When and why did gingerbread get pigeonholed as a *strictly* holiday treat? Sure, I get that all things gingerbread are a holiday tradition, but must that mean that they vanish from the food scene the remaining ten months of the year, with the exception of an occasional gingersnap?
Two secret ingredients take this gingerbread to the next level: black pepper and cayenne. They add a deep, complex heat you just can’t get from the other spices on their own. My favorite part of making this recipe is pouring the boiling water over the molasses and baking soda. The mixture fizzes up and dilutes the molasses into a liquid that’s easy to incorporate into the batter.
1 ¼ cups all-purpose flour
1 ½ tsp. baking powder
1 ½ tsp each ground ginger, ground cinnamon
½ tsp. each ground nutmeg, ground black pepper
¼ tsp. ground cloves, optional
¼ tsp. salt
pinch cayenne pepper
½ cup molasses or Lyle’s black treacle
½ tsp. baking soda
½ cup boiling water
2 oz. (1/2 stick) butter, softened
½ cup light or dark brown sugar
Preheat the oven to 350˚F, and coat a 9- x 5-inch loaf pan with cooking spray or melted butter.
Whisk together the flour, baking powder, spices, and salt in a medium bowl. Set aside.
Measure the molasses in a heatproof 2-cup or more measuring cup, and sprinkle the baking soda on top. Pour the ½ cup boiling water over the molasses mixture, and stir until all the molasses is mixed into the water. (The mixture will fizz and bubble because of the baking soda.)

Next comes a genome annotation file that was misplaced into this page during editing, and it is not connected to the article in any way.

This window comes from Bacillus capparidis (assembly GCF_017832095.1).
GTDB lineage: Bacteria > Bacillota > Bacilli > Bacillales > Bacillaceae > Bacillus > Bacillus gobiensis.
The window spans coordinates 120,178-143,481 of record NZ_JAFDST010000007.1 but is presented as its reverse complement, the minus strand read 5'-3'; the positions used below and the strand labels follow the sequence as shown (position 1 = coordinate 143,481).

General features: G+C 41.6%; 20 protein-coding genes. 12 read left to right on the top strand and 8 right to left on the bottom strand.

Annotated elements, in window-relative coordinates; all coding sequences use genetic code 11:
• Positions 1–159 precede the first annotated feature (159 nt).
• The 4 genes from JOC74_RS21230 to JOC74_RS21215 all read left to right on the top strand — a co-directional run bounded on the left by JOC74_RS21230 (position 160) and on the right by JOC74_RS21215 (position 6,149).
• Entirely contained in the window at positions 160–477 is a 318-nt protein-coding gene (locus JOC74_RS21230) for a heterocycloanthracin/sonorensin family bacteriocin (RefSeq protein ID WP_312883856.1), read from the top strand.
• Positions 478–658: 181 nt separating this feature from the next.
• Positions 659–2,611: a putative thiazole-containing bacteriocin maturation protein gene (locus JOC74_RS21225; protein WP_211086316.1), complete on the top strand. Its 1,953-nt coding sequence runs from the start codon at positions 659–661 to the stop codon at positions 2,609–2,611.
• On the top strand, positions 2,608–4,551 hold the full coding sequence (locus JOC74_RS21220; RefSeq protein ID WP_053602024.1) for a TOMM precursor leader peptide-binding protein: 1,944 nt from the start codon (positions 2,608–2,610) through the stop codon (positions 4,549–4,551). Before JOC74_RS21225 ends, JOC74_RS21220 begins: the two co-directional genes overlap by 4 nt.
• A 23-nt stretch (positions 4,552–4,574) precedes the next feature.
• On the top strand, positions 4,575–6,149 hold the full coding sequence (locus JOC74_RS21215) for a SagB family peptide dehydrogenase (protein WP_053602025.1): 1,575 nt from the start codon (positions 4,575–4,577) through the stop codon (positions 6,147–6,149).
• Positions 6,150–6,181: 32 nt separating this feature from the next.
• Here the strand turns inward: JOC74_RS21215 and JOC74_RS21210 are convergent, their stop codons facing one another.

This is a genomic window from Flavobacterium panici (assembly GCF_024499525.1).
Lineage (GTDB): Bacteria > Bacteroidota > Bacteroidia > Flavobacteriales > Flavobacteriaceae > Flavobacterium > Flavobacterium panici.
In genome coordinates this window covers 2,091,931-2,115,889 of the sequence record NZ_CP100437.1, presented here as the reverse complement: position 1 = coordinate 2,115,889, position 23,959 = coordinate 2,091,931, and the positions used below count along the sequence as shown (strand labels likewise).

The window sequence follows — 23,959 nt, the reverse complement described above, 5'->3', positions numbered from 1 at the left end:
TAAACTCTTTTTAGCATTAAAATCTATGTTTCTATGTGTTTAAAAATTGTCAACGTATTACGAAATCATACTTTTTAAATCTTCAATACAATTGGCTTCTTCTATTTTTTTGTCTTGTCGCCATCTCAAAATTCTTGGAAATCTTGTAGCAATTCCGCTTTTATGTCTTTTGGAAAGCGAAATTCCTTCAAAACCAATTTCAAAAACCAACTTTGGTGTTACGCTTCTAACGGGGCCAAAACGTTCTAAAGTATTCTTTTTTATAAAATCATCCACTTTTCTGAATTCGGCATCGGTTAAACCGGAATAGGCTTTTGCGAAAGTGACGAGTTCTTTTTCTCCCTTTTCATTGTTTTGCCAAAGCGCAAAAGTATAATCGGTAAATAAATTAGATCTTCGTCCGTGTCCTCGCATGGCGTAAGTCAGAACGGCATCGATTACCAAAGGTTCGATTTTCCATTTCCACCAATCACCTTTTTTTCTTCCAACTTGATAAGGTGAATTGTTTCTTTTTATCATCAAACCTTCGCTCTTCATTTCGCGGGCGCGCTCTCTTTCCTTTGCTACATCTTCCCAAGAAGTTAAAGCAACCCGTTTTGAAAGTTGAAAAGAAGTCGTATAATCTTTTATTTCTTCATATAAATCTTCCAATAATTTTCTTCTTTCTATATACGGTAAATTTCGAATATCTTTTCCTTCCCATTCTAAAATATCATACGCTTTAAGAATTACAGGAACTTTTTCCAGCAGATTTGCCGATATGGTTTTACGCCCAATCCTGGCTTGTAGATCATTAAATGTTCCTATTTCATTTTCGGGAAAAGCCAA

Whisk together the butter (it should be very soft – almost a mayonnaise consistency) and the brown sugar in a large bowl. Whisk in the egg. Alternate whisking in the molasses-water mixture and the flour mixture until you have a smooth, fairly liquid batter.
Pour the batter into the prepared pan, and bake 35 to 45 minutes, or until the gingerbread pulls away from the sides of the pan, and a toothpick inserted in the center comes out clean.
Cool the gingerbread 15 minutes in the pan, then gently loosen it from the sides, unmold, and cool on a wire rack. The gingerbread will keep up to a week, becoming denser and chewier (and to my mind, better) over time. Makes 1 loaf